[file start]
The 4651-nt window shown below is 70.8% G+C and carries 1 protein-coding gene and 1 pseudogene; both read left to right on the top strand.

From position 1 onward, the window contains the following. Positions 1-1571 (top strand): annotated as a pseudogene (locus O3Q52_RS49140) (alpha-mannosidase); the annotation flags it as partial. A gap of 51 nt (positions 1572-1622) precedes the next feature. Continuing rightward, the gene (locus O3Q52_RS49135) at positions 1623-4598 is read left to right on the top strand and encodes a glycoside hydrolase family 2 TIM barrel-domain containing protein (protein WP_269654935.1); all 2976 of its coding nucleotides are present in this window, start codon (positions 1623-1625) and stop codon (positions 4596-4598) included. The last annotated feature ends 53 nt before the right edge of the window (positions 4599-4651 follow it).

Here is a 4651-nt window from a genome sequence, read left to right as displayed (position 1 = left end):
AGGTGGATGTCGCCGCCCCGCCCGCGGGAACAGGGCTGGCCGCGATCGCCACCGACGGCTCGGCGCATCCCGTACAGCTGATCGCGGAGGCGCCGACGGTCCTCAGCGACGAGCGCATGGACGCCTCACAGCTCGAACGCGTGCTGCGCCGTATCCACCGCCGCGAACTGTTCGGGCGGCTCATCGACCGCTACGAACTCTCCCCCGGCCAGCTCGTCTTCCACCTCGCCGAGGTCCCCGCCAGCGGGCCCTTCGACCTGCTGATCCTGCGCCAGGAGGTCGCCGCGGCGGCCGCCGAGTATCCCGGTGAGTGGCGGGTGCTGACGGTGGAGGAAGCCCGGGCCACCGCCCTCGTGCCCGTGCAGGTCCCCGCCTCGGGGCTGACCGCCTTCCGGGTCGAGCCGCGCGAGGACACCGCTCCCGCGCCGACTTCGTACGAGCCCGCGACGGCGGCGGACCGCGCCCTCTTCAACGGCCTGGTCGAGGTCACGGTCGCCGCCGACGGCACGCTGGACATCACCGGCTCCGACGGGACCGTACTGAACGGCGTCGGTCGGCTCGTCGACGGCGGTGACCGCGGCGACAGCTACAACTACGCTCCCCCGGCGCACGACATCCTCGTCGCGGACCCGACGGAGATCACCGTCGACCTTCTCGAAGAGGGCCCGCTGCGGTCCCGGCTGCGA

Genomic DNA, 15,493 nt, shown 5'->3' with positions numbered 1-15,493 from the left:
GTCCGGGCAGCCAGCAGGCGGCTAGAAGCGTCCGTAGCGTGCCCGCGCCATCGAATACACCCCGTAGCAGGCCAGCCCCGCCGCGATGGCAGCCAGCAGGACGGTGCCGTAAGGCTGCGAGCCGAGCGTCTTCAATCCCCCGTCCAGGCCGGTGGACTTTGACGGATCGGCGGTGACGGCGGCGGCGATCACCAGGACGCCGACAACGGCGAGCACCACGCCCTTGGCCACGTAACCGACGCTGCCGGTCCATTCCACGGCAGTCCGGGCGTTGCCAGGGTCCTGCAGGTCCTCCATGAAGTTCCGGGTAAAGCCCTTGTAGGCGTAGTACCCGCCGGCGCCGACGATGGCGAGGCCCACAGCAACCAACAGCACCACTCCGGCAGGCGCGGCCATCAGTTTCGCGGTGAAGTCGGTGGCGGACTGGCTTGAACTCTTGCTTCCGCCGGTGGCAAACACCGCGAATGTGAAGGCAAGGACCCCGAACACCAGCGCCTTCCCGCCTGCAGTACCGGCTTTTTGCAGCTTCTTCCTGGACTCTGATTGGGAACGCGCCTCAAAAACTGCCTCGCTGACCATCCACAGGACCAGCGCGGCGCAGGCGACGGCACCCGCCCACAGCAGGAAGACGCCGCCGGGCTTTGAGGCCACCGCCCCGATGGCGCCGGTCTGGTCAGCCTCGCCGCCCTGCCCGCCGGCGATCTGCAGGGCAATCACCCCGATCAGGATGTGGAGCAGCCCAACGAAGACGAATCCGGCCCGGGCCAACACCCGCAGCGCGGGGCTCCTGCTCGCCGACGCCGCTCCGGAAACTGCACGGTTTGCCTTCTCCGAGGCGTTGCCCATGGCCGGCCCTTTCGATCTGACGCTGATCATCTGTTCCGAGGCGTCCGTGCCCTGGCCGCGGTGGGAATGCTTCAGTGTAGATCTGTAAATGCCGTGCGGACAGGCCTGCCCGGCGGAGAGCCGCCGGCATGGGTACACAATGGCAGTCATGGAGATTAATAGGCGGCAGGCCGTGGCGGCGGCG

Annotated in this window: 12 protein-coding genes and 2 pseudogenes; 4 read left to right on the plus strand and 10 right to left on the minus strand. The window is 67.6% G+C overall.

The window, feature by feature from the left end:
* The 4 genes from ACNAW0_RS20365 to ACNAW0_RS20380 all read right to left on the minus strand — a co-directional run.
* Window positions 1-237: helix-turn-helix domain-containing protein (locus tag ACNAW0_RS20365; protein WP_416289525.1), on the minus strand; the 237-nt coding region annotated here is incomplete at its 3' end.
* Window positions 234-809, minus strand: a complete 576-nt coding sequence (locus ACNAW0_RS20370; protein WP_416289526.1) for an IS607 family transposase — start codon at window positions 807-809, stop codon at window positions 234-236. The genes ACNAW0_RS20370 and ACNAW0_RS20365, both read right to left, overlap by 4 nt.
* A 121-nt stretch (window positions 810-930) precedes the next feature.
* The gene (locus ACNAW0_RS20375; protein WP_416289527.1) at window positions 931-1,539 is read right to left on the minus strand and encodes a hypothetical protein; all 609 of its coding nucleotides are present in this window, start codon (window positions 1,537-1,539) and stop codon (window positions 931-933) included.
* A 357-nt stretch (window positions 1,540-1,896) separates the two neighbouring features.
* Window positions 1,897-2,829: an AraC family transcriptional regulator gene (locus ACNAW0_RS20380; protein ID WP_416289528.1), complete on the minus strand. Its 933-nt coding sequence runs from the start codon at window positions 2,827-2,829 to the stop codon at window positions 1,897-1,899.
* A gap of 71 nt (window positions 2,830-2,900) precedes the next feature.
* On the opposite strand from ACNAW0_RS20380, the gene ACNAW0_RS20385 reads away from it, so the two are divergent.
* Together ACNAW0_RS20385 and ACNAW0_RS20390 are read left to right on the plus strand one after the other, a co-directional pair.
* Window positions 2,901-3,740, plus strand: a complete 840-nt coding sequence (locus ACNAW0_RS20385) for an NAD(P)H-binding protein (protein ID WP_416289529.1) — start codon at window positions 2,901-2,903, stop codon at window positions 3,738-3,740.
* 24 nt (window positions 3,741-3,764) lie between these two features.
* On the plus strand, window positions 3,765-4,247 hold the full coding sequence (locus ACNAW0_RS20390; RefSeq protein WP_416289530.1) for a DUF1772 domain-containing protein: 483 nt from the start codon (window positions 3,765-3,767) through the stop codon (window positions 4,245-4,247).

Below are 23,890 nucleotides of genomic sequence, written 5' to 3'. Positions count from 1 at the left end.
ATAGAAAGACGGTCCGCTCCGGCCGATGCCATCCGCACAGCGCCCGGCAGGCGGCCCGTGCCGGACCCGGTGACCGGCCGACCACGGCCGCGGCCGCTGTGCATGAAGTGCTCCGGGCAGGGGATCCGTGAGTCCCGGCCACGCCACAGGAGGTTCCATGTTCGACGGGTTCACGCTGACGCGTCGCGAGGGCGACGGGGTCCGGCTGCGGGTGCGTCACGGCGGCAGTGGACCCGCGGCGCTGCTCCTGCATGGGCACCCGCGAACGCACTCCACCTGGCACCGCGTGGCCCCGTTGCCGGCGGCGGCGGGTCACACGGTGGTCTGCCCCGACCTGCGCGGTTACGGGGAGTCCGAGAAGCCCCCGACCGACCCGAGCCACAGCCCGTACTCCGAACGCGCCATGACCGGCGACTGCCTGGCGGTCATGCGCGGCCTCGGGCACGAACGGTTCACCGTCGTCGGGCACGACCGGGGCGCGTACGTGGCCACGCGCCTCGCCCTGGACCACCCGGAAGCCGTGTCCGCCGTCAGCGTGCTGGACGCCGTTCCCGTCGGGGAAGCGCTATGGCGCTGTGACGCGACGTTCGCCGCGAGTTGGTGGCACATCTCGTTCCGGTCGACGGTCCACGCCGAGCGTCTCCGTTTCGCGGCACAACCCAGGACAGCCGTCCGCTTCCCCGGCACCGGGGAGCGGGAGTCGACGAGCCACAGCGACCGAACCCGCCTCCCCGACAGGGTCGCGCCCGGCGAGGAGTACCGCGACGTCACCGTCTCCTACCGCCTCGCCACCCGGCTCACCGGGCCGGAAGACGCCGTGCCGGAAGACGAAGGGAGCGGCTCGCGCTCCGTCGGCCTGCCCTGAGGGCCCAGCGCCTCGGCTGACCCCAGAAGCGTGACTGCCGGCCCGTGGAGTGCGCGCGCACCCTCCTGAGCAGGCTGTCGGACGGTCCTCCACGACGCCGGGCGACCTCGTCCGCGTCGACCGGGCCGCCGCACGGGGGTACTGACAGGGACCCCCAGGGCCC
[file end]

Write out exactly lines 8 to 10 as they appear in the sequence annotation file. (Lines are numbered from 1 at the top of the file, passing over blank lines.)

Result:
The window, feature by feature from the left end:
* The 4 genes from ACNAW0_RS20365 to ACNAW0_RS20380 all read right to left on the minus strand — a co-directional run.
* Window positions 1-237: helix-turn-helix domain-containing protein (locus tag ACNAW0_RS20365; protein WP_416289525.1), on the minus strand; the 237-nt coding region annotated here is incomplete at its 3' end.